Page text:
Today, we bring you the latest edition of our report on The State of Branded Keywords in Paid Search, covering our observations and findings from Q1 of 2015.
The report evaluates the paid search landscape on the core branded keywords of over 250 popular, consumer-facing brands from 10 different industry categories. (Yes. That’s 10 different industries and more than 250 different brands!)
BrandVerity monitored these core brand terms during Q1 of 2015 to evaluate trends in how brands are targeted in general and within their specific industry segments. The result is that we deduce trademark bidding can cost the typical brand tens of thousands of visitors to their sites per month. Yikes, right?
The report is available as a free download on our site. Check it out and learn a bit more about what advertisements appear on search engines when potential customers search for a certain brand.
And, let us know if you find this report useful. Tell us what information you would like to see about brand and trademark bidding. We’re all ears. Comment below or contact us with any questions!
Earlier this week, Microsoft announced they would be taking over AOL Search and shifting some parts of its advertising work onto both AOL and AppNexus, an online advertising company.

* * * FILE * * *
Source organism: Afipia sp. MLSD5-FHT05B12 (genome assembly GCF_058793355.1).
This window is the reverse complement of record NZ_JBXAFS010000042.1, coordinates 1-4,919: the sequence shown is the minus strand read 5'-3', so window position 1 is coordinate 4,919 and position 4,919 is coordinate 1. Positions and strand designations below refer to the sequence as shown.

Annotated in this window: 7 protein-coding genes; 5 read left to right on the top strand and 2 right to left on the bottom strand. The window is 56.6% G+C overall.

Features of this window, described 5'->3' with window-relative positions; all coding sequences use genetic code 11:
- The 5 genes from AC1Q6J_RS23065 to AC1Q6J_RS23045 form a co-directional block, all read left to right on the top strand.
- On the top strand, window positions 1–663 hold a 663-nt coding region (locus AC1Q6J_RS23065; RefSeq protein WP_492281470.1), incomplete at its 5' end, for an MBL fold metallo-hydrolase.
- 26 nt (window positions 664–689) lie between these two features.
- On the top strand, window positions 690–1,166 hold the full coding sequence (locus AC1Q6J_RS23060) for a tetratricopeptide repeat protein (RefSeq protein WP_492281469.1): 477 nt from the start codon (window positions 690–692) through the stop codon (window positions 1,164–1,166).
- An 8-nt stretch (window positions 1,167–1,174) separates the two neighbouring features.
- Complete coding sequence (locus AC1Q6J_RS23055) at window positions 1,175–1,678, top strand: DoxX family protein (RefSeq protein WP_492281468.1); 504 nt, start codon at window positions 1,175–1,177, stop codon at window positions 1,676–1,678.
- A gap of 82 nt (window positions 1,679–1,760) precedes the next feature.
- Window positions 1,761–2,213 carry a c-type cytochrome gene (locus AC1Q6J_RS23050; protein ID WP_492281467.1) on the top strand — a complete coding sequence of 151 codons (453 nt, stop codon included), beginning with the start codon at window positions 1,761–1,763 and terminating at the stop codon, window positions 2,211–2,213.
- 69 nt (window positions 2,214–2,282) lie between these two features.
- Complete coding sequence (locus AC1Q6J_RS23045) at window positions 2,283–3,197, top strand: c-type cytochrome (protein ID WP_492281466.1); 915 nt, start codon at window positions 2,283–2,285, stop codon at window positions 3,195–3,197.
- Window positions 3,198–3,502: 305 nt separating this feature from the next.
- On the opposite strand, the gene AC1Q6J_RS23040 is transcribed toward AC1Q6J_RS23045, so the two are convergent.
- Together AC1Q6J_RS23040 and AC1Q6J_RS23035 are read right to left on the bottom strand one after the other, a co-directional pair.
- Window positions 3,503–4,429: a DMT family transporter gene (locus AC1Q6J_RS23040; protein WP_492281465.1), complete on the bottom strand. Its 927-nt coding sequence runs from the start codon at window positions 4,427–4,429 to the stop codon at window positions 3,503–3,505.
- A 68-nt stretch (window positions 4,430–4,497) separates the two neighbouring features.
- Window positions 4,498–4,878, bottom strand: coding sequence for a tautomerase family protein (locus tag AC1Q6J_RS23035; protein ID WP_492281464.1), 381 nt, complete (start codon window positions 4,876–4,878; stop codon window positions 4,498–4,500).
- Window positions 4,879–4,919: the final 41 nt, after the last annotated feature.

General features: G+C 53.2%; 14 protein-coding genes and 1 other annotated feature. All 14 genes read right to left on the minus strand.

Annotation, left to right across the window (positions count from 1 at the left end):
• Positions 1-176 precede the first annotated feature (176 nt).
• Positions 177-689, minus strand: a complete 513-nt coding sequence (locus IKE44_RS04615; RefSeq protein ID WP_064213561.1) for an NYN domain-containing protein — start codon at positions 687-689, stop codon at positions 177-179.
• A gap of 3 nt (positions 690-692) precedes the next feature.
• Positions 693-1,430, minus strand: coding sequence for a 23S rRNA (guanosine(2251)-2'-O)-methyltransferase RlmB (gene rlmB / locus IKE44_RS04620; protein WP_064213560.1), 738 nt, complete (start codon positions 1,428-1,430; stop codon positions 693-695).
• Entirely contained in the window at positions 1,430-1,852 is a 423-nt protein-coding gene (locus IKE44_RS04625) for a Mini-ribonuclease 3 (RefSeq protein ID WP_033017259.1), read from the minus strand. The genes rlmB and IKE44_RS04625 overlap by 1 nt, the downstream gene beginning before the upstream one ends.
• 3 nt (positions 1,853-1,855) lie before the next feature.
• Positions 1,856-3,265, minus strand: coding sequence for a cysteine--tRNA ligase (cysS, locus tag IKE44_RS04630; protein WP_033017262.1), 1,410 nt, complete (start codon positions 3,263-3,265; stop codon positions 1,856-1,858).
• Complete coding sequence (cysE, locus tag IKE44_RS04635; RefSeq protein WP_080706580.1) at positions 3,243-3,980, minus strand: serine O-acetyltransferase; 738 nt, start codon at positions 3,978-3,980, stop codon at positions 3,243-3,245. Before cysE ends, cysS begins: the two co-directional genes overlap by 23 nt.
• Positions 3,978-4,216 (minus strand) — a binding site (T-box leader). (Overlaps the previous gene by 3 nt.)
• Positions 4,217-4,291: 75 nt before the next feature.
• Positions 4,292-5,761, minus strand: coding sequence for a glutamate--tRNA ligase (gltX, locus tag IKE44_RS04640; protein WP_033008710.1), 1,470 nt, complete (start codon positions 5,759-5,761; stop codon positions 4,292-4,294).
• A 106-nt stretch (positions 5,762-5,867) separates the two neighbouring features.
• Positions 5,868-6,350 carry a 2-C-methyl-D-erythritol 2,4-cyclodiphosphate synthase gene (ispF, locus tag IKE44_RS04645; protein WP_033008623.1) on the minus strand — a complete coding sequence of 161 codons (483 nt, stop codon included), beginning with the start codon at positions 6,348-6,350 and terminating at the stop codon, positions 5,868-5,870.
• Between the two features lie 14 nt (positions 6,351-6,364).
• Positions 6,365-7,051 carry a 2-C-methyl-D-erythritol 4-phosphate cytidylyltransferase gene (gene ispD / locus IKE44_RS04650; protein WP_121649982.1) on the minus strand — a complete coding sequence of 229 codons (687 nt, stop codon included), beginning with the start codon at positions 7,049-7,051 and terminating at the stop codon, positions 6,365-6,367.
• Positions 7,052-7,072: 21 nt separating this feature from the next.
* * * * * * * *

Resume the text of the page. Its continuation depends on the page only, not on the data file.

Bing will now power search and search advertising across the AOL portfolio of sites, which includes Huffington Post and TechCrunch to name a few.
AOL also will become Microsoft’s seller of all display formats—including mobile and video—across nine major markets (Brazil, Canada, France, Germany, Italy, Japan, Spain, United Kingdom and the United States).
Furthermore, AppNexus now becomes Bing’s exclusive programmatic technology and sales partner in ten of its European markets (Austria, Belgium, Denmark, Finland, Ireland, the Netherlands, Norway, Portugal, Sweden and Switzerland).
One might be led to believe that this expanded partnership shows a more aggressive pursuit of access to advertisers in Europe. And, that the closer ties with AOL (owned by Verizon) aids in their validation of Bing across more platforms. Just sayin’.
We’re very curious to see how this changes what advertising appears on AOL. As we’ve seen in past iterations of our Report on the State of Branded Keywords, AOL typically shows far more trademark bidding than Google, despite pulling ads from the same search network. When it becomes powered by Bing, will it show the same amount of trademark bidding? Stay tuned.